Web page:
Treasurer Dominic Perrottet said the package takes the commitment by the Government in response to the Bushfire Inquiry, in partnership with the Commonwealth, to more than $460 million. “This commitment will bolster the future of our fire agencies and preparedness of communities, many of whom of have personally witnessed the devastating effects of fire,” he said.
Mr Elliott said the government would continue to act on lessons from the Black Summer bushfires.
RFS Commissioner Rob Rogers said: “This commitment will assist by increasing mitigation crews on the ground, getting aviation assets in the sky, and most importantly providing safer trucks for our firefighters.”
NSW Coroner to examine 2019-2020 Black Summer bushfire deaths
CORONERS INQUEST: Princes Highway at Sussex Inlet in the midst of the Currowan fires which claimed the lives of three people. Picture: NSW RFS
The NSW coroner will hold an inquiry into the 2019-20 Black Summer bushfires in the state, focusing on specific blazes and the deaths they caused, reports the South Coast Register.
The inquiry will start in Sydney on August 25 then move to regional courtrooms close to bushfire-affected communities, the NSW Department of Communities and Justice said.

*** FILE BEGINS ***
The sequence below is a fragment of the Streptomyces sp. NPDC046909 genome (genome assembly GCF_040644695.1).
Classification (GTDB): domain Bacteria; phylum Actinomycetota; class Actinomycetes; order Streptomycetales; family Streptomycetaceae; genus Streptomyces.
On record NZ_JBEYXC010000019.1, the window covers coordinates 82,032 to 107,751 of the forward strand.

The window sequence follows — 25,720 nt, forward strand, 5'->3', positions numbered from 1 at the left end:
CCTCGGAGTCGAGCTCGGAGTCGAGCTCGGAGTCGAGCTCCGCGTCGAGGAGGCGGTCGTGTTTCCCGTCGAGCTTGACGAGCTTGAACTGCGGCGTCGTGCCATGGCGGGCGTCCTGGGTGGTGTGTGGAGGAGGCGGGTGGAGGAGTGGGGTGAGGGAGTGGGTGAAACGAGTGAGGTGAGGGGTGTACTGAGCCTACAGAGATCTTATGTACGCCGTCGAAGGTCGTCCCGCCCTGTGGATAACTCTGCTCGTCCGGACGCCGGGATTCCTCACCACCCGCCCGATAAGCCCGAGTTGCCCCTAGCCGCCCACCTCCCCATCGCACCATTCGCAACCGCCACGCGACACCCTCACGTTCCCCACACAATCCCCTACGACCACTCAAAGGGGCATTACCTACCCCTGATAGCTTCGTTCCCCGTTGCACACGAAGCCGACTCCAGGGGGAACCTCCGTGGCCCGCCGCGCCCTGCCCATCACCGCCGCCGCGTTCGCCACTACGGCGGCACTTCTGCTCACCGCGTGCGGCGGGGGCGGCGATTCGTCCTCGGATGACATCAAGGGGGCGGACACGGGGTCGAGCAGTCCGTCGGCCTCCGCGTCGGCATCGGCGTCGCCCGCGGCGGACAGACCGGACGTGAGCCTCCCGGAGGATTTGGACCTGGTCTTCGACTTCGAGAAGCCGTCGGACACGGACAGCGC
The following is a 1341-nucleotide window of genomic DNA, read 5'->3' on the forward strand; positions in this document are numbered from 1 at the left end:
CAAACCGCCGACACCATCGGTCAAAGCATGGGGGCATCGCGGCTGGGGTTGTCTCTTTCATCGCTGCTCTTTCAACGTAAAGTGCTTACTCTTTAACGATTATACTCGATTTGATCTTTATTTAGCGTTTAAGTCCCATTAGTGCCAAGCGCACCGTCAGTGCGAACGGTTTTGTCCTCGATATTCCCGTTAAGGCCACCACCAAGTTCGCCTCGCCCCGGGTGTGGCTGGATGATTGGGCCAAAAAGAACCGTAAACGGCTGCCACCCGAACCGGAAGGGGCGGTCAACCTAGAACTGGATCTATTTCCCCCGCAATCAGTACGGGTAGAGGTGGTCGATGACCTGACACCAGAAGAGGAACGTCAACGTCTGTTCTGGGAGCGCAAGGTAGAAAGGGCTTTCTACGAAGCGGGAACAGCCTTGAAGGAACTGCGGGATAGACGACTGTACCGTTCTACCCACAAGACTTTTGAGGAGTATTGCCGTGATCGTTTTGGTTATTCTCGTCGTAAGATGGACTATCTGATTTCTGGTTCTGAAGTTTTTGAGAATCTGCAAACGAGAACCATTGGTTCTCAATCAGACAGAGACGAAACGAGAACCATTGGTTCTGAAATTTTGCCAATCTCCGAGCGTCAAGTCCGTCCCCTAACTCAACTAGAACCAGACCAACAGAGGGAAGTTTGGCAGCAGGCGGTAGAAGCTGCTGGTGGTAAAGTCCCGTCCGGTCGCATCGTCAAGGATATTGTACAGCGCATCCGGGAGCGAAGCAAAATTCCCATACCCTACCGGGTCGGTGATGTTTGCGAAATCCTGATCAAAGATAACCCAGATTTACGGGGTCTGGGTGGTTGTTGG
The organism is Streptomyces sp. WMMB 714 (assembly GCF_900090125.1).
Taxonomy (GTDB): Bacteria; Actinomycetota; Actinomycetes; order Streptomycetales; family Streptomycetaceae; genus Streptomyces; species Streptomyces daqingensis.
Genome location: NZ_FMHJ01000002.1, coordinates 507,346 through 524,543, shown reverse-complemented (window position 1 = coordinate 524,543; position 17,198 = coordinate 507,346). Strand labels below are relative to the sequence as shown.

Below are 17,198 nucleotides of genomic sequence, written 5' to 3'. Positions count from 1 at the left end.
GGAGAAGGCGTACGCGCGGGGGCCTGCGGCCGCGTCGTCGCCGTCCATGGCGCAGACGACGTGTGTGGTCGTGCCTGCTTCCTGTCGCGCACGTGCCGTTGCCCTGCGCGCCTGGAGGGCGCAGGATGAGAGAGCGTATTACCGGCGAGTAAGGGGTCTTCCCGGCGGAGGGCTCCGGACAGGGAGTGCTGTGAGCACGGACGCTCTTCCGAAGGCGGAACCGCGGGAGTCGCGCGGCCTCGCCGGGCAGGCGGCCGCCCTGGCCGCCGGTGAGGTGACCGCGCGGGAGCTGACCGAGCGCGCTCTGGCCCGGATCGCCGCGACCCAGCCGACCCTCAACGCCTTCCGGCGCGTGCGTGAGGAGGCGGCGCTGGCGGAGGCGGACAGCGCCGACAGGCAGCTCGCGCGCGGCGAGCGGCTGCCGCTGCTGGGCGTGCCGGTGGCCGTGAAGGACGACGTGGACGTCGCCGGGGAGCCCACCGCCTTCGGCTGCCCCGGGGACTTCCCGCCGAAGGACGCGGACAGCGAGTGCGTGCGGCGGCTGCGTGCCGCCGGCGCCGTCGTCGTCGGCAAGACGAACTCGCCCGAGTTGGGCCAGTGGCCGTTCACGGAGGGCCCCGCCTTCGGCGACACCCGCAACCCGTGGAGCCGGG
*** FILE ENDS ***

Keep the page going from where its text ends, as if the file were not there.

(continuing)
In September, the inquiry will travel to Cooma and Queanbeyan and in 2022 it will travel to other parts of regional NSW.
Further details about the dates and locations of other regional hearings will be published on the NSW Coroners website once finalised.
The inquiry is aimed at over 40 blazes, which burned through six per cent of the state, took 26 lives and destroyed nearly 2,500 homes.
All the hearings in the Black Summer bushfire inquiry will be made available online for viewing.
Submissions will be accepted until Friday, July 23, 2021.
If you would like to make a submission, click here.
During the Black Summer period, South Coast communities were challenged by the most terrifying bushfires the region has ever seen.
Spreading from bushland to the coast, the Currowan fires lasted 74 days and claimed the lives of three people, 312 homes and almost 500,000 hectares of bush.
In the aftermath of that horrific experience – shared by individuals, communities, volunteers and emergency services personnel who bravely manned the frontline – regions continue to reflect on the challenges faced and the lessons learned.